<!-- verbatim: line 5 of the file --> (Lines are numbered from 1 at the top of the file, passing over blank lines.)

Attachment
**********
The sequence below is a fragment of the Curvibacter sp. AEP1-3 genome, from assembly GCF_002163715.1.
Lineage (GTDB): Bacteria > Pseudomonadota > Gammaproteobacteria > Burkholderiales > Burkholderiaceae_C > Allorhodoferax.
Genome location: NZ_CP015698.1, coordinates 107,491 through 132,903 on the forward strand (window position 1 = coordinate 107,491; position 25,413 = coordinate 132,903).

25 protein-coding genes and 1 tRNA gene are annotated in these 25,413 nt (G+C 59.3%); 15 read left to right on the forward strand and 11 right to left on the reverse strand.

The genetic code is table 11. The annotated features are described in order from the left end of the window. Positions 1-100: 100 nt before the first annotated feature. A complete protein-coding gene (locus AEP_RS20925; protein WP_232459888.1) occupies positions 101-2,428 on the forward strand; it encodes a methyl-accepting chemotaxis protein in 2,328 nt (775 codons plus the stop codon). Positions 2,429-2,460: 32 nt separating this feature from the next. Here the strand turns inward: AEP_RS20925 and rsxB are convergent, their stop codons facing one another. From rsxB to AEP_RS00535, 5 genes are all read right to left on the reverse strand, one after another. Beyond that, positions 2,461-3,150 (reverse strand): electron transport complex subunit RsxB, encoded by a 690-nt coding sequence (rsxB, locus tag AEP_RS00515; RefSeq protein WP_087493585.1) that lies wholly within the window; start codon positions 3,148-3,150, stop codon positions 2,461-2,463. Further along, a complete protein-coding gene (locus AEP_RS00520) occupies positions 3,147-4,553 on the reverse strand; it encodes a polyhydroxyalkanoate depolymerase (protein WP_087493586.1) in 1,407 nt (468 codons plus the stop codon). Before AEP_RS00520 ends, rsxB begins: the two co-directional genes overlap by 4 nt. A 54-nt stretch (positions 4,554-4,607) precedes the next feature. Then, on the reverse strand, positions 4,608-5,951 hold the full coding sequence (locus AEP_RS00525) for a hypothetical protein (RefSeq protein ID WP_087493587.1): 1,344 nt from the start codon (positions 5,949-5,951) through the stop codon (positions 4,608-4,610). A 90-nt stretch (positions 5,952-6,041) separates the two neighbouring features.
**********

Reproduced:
The genetic code is table 11. The annotated features are described in order from the left end of the window. Positions 1-100: 100 nt before the first annotated feature. A complete protein-coding gene (locus AEP_RS20925; protein WP_232459888.1) occupies positions 101-2,428 on the forward strand; it encodes a methyl-accepting chemotaxis protein in 2,328 nt (775 codons plus the stop codon). Positions 2,429-2,460: 32 nt separating this feature from the next. Here the strand turns inward: AEP_RS20925 and rsxB are convergent, their stop codons facing one another. From rsxB to AEP_RS00535, 5 genes are all read right to left on the reverse strand, one after another. Beyond that, positions 2,461-3,150 (reverse strand): electron transport complex subunit RsxB, encoded by a 690-nt coding sequence (rsxB, locus tag AEP_RS00515; RefSeq protein WP_087493585.1) that lies wholly within the window; start codon positions 3,148-3,150, stop codon positions 2,461-2,463. Further along, a complete protein-coding gene (locus AEP_RS00520) occupies positions 3,147-4,553 on the reverse strand; it encodes a polyhydroxyalkanoate depolymerase (protein WP_087493586.1) in 1,407 nt (468 codons plus the stop codon). Before AEP_RS00520 ends, rsxB begins: the two co-directional genes overlap by 4 nt. A 54-nt stretch (positions 4,554-4,607) precedes the next feature. Then, on the reverse strand, positions 4,608-5,951 hold the full coding sequence (locus AEP_RS00525) for a hypothetical protein (RefSeq protein ID WP_087493587.1): 1,344 nt from the start codon (positions 5,949-5,951) through the stop codon (positions 4,608-4,610). A 90-nt stretch (positions 5,952-6,041) separates the two neighbouring features.